Why FireFox stands no chance against Explorer
Let’s make a prediction; this is not so common in management, even less in innovation management where 99% of the work is post-mortem analysis, with 20/20 hindsight. There’s been a lot of talk recently, including on this blog, about the FireFox phenomenon; FireFox is the open source Internet browser developed by the Mozilla foundation, recently reborn. It is a direct challenger to Microsoft’s Internet Explorer, which until recently had more than 97% market share.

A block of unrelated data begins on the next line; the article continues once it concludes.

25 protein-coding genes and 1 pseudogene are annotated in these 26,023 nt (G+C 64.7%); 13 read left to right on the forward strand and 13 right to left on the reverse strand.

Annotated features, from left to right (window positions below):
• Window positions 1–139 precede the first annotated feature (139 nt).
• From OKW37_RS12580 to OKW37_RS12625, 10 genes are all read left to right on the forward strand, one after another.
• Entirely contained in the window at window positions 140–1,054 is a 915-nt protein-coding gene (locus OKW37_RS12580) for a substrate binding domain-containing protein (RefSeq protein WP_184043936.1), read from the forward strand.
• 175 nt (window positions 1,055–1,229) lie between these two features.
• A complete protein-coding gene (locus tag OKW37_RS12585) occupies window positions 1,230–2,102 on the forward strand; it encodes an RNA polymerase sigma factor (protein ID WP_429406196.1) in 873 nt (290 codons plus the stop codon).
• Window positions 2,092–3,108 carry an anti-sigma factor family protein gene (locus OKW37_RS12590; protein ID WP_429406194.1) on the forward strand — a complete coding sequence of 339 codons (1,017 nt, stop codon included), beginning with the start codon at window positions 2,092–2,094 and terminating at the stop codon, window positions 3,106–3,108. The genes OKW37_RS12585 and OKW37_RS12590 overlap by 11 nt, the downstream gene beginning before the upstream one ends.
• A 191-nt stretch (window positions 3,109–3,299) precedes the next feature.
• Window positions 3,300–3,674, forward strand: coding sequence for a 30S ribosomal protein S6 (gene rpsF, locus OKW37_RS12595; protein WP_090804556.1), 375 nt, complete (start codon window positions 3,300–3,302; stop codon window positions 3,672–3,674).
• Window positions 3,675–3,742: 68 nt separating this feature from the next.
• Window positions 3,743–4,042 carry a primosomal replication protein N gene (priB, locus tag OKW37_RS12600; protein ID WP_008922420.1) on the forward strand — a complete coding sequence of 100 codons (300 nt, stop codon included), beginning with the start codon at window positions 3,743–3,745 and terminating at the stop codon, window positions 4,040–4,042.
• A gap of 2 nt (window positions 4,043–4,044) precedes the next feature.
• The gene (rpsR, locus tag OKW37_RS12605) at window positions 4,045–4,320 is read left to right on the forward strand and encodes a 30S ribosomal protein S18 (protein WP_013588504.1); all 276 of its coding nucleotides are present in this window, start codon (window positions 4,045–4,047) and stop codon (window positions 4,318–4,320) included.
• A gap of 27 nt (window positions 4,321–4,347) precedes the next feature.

There is no objective reason to switch from Explorer to FireFox. Of course, you will be told that FireFox is faster, easier to use thanks to a good design, and, last but not least in the times of fear and uncertainty, that it is more secure and less prone to attacks by viruses and other Trojan horses. But these advantage are quite meager. I have been using FireFox for several weeks now, and frankly, I don’t see much difference with Explorer. Only marginally, except of course that several important Web sites do not support FireFox, which is obviously annoying: what is more annoying in fact for a FireFox crusader than having to launch Explorer in parallel regularly in order to visit some Web sites and do real business? Based on this, I venture to predict FireFox’s failure to dislodge Explorer.